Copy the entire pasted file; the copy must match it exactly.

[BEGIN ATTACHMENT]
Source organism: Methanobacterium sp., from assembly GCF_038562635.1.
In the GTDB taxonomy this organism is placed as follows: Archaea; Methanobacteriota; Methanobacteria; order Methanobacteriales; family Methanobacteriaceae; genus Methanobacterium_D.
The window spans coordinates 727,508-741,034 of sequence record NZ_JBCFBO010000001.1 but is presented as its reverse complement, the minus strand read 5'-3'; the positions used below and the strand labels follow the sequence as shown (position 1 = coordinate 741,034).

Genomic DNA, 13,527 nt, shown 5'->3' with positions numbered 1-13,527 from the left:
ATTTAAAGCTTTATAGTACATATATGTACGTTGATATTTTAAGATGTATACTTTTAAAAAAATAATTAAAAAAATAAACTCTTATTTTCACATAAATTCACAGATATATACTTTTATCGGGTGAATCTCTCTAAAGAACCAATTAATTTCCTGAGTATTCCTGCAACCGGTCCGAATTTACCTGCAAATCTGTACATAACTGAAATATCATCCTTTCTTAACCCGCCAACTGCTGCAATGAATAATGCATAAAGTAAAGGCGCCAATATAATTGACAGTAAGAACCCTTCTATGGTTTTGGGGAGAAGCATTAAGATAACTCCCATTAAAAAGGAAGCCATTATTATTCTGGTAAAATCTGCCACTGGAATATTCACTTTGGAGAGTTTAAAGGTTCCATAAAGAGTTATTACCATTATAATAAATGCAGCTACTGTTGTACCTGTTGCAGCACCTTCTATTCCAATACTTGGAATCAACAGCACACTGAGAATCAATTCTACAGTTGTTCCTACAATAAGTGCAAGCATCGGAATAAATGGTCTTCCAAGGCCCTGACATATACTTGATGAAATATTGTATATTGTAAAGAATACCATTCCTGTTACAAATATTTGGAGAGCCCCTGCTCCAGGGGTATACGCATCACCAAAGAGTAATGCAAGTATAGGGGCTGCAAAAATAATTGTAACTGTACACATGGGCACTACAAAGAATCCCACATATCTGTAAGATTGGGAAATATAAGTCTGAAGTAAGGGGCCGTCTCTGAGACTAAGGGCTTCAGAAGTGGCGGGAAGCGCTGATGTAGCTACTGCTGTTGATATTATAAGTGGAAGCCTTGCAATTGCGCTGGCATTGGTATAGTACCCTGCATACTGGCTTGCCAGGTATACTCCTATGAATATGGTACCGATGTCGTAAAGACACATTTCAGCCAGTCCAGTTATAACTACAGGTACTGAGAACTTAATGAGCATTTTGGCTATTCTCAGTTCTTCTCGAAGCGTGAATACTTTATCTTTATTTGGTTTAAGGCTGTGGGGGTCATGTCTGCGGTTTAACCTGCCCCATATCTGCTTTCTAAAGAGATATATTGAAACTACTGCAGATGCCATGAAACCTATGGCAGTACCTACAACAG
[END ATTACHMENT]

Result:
Source organism: Methanobacterium sp., from assembly GCF_038562635.1.
In the GTDB taxonomy this organism is placed as follows: Archaea; Methanobacteriota; Methanobacteria; order Methanobacteriales; family Methanobacteriaceae; genus Methanobacterium_D.
The window spans coordinates 727,508-741,034 of sequence record NZ_JBCFBO010000001.1 but is presented as its reverse complement, the minus strand read 5'-3'; the positions used below and the strand labels follow the sequence as shown (position 1 = coordinate 741,034).

Genomic DNA, 13,527 nt, shown 5'->3' with positions numbered 1-13,527 from the left:
ATTTAAAGCTTTATAGTACATATATGTACGTTGATATTTTAAGATGTATACTTTTAAAAAAATAATTAAAAAAATAAACTCTTATTTTCACATAAATTCACAGATATATACTTTTATCGGGTGAATCTCTCTAAAGAACCAATTAATTTCCTGAGTATTCCTGCAACCGGTCCGAATTTACCTGCAAATCTGTACATAACTGAAATATCATCCTTTCTTAACCCGCCAACTGCTGCAATGAATAATGCATAAAGTAAAGGCGCCAATATAATTGACAGTAAGAACCCTTCTATGGTTTTGGGGAGAAGCATTAAGATAACTCCCATTAAAAAGGAAGCCATTATTATTCTGGTAAAATCTGCCACTGGAATATTCACTTTGGAGAGTTTAAAGGTTCCATAAAGAGTTATTACCATTATAATAAATGCAGCTACTGTTGTACCTGTTGCAGCACCTTCTATTCCAATACTTGGAATCAACAGCACACTGAGAATCAATTCTACAGTTGTTCCTACAATAAGTGCAAGCATCGGAATAAATGGTCTTCCAAGGCCCTGACATATACTTGATGAAATATTGTATATTGTAAAGAATACCATTCCTGTTACAAATATTTGGAGAGCCCCTGCTCCAGGGGTATACGCATCACCAAAGAGTAATGCAAGTATAGGGGCTGCAAAAATAATTGTAACTGTACACATGGGCACTACAAAGAATCCCACATATCTGTAAGATTGGGAAATATAAGTCTGAAGTAAGGGGCCGTCTCTGAGACTAAGGGCTTCAGAAGTGGCGGGAAGCGCTGATGTAGCTACTGCTGTTGATATTATAAGTGGAAGCCTTGCAATTGCGCTGGCATTGGTATAGTACCCTGCATACTGGCTTGCCAGGTATACTCCTATGAATATGGTACCGATGTCGTAAAGACACATTTCAGCCAGTCCAGTTATAACTACAGGTACTGAGAACTTAATGAGCATTTTGGCTATTCTCAGTTCTTCTCGAAGCGTGAATACTTTATCTTTATTTGGTTTAAGGCTGTGGGGGTCATGTCTGCGGTTTAACCTGCCCCATATCTGCTTTCTAAAGAGATATATTGAAACTACTGCAGATGCCATGAAACCTATGGCAGTACCTACAACAG